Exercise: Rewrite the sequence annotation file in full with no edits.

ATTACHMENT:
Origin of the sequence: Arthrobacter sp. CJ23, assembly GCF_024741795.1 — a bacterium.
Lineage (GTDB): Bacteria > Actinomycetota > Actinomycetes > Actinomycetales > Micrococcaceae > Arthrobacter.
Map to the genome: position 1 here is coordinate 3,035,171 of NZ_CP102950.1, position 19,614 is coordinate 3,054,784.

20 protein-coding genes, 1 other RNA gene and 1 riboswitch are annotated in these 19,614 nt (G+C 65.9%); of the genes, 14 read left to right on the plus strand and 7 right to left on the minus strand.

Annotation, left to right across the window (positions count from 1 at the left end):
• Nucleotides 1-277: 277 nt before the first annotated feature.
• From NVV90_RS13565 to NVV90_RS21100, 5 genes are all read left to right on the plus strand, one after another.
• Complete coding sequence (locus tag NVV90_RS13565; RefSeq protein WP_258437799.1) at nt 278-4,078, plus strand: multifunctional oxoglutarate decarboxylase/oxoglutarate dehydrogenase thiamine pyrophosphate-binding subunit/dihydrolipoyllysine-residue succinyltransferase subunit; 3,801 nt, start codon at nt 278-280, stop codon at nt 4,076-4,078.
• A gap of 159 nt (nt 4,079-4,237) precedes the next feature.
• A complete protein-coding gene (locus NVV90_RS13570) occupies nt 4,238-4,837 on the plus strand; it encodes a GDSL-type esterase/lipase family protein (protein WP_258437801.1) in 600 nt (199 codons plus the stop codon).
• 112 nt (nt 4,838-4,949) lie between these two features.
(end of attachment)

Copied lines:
Origin of the sequence: Arthrobacter sp. CJ23, assembly GCF_024741795.1 — a bacterium.
Lineage (GTDB): Bacteria > Actinomycetota > Actinomycetes > Actinomycetales > Micrococcaceae > Arthrobacter.
Map to the genome: position 1 here is coordinate 3,035,171 of NZ_CP102950.1, position 19,614 is coordinate 3,054,784.

20 protein-coding genes, 1 other RNA gene and 1 riboswitch are annotated in these 19,614 nt (G+C 65.9%); of the genes, 14 read left to right on the plus strand and 7 right to left on the minus strand.

Annotation, left to right across the window (positions count from 1 at the left end):
• Nucleotides 1-277: 277 nt before the first annotated feature.
• From NVV90_RS13565 to NVV90_RS21100, 5 genes are all read left to right on the plus strand, one after another.
• Complete coding sequence (locus tag NVV90_RS13565; RefSeq protein WP_258437799.1) at nt 278-4,078, plus strand: multifunctional oxoglutarate decarboxylase/oxoglutarate dehydrogenase thiamine pyrophosphate-binding subunit/dihydrolipoyllysine-residue succinyltransferase subunit; 3,801 nt, start codon at nt 278-280, stop codon at nt 4,076-4,078.
• A gap of 159 nt (nt 4,079-4,237) precedes the next feature.
• A complete protein-coding gene (locus NVV90_RS13570) occupies nt 4,238-4,837 on the plus strand; it encodes a GDSL-type esterase/lipase family protein (protein WP_258437801.1) in 600 nt (199 codons plus the stop codon).
• 112 nt (nt 4,838-4,949) lie between these two features.